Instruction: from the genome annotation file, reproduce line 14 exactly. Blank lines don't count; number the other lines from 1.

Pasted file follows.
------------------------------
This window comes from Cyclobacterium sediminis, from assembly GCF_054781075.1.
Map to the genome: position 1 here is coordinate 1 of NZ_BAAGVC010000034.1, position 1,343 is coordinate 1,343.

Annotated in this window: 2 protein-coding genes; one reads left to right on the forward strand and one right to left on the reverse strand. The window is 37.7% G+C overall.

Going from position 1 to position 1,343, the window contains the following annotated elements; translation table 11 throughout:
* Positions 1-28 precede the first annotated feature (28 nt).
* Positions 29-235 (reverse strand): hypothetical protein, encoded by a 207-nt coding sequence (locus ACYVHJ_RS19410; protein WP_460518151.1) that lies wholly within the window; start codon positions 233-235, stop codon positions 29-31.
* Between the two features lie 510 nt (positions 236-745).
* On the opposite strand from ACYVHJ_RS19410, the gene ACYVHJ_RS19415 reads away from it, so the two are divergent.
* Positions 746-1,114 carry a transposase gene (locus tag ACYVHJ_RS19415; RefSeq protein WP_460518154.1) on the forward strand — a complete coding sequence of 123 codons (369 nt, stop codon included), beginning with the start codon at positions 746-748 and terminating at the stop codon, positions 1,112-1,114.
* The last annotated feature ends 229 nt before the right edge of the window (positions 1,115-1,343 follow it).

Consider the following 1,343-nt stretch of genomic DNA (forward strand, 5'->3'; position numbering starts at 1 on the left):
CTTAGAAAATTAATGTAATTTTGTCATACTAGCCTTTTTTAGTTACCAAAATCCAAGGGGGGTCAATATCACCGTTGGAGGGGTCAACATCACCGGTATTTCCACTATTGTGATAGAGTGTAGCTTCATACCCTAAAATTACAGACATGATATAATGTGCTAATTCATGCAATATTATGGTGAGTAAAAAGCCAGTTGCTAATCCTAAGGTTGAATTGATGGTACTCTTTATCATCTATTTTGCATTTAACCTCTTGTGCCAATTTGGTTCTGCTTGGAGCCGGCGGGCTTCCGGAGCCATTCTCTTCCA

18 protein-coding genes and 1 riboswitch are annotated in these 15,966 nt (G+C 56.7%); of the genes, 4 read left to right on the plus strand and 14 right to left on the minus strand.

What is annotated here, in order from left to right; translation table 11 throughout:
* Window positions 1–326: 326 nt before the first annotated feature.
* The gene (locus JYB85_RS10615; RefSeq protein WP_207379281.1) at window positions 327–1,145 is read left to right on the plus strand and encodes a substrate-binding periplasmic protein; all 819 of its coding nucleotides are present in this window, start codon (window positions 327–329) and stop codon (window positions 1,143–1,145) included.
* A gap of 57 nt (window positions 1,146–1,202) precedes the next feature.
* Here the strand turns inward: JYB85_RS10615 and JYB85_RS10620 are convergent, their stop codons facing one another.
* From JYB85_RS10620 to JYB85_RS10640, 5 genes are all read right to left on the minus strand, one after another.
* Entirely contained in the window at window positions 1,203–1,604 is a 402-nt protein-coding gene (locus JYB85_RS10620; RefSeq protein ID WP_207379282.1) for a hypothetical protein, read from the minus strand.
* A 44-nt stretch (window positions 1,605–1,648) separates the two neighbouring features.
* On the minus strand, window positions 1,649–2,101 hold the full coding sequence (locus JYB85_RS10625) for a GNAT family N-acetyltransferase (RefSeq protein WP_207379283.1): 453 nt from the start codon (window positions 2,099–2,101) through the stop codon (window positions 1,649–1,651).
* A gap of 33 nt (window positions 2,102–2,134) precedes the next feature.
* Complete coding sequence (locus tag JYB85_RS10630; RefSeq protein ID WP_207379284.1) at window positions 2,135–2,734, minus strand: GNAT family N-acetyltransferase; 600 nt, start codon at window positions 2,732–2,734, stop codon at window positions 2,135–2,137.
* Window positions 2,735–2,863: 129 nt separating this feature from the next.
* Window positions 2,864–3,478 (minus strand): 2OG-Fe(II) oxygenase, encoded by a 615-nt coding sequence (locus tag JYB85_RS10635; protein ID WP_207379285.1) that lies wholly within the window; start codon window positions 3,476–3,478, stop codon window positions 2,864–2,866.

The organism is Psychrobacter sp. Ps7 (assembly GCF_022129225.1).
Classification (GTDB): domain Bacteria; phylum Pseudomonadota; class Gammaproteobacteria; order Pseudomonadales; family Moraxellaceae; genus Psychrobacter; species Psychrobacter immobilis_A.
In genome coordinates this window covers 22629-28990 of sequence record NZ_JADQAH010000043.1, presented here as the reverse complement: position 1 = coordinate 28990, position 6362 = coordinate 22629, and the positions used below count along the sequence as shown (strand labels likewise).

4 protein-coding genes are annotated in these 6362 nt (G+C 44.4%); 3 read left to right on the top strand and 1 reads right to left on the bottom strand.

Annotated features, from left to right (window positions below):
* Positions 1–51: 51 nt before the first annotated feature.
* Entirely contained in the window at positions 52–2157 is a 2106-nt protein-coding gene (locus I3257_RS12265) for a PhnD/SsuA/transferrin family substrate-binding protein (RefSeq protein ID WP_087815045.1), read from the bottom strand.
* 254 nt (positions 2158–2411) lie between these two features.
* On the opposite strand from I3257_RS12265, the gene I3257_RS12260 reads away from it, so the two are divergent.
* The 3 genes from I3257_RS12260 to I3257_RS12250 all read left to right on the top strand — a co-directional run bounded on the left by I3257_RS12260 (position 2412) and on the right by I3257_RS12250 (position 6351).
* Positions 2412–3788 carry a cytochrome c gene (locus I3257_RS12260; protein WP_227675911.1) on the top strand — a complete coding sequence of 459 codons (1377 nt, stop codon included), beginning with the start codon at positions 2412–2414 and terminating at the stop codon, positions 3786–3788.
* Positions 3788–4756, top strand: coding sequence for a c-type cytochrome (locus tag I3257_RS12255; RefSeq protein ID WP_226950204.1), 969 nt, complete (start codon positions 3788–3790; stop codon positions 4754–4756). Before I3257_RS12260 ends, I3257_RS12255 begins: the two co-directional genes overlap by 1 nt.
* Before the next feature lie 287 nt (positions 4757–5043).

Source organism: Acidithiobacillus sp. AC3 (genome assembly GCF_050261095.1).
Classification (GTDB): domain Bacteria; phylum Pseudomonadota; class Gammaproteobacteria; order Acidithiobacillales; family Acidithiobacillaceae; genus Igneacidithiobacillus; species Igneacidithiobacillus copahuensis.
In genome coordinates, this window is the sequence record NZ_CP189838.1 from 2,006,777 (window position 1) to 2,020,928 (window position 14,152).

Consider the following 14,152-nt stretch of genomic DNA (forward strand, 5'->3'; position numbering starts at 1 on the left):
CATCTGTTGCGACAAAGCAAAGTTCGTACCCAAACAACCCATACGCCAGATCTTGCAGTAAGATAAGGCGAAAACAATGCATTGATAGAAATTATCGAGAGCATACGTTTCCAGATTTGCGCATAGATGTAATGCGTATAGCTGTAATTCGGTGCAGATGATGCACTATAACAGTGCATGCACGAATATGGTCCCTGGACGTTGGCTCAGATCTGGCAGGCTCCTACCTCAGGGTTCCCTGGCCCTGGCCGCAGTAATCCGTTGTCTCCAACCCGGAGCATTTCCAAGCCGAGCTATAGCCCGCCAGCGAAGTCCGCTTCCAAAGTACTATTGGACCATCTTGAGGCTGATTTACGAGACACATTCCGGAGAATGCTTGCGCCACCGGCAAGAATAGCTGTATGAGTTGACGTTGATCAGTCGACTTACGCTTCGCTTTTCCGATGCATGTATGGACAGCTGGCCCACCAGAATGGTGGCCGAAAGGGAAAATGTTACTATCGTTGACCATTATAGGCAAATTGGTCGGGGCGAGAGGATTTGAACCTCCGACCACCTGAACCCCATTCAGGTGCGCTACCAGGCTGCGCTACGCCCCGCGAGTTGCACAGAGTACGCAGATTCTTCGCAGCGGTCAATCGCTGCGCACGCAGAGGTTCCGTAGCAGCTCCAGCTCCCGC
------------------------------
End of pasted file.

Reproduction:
What is annotated here, in order from left to right; translation table 11 throughout: